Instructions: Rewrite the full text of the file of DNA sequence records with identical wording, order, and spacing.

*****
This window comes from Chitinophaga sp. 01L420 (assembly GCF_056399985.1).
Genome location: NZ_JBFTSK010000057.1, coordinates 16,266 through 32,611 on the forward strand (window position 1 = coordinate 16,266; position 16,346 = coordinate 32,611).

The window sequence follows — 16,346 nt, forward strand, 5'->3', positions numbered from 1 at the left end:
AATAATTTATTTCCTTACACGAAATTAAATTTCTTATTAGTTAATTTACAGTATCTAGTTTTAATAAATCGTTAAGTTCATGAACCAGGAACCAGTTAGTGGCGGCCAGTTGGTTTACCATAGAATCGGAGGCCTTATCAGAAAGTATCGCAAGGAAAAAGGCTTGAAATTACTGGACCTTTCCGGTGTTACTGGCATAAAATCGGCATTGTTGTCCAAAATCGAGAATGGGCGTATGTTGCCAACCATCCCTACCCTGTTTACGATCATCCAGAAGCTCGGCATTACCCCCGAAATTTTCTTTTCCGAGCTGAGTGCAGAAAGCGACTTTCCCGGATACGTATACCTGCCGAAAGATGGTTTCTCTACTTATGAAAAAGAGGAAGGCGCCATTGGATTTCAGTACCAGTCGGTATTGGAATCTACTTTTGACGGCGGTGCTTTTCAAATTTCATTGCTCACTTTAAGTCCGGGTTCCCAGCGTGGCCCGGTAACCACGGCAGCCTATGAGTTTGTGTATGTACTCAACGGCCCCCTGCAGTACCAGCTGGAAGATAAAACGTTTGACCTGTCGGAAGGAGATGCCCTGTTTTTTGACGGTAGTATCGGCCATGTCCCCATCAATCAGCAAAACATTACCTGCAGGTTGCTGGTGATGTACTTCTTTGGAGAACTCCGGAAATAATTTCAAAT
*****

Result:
This window comes from Chitinophaga sp. 01L420 (assembly GCF_056399985.1).
Genome location: NZ_JBFTSK010000057.1, coordinates 16,266 through 32,611 on the forward strand (window position 1 = coordinate 16,266; position 16,346 = coordinate 32,611).

The window sequence follows — 16,346 nt, forward strand, 5'->3', positions numbered from 1 at the left end:
AATAATTTATTTCCTTACACGAAATTAAATTTCTTATTAGTTAATTTACAGTATCTAGTTTTAATAAATCGTTAAGTTCATGAACCAGGAACCAGTTAGTGGCGGCCAGTTGGTTTACCATAGAATCGGAGGCCTTATCAGAAAGTATCGCAAGGAAAAAGGCTTGAAATTACTGGACCTTTCCGGTGTTACTGGCATAAAATCGGCATTGTTGTCCAAAATCGAGAATGGGCGTATGTTGCCAACCATCCCTACCCTGTTTACGATCATCCAGAAGCTCGGCATTACCCCCGAAATTTTCTTTTCCGAGCTGAGTGCAGAAAGCGACTTTCCCGGATACGTATACCTGCCGAAAGATGGTTTCTCTACTTATGAAAAAGAGGAAGGCGCCATTGGATTTCAGTACCAGTCGGTATTGGAATCTACTTTTGACGGCGGTGCTTTTCAAATTTCATTGCTCACTTTAAGTCCGGGTTCCCAGCGTGGCCCGGTAACCACGGCAGCCTATGAGTTTGTGTATGTACTCAACGGCCCCCTGCAGTACCAGCTGGAAGATAAAACGTTTGACCTGTCGGAAGGAGATGCCCTGTTTTTTGACGGTAGTATCGGCCATGTCCCCATCAATCAGCAAAACATTACCTGCAGGTTGCTGGTGATGTACTTCTTTGGAGAACTCCGGAAATAATTTCAAAT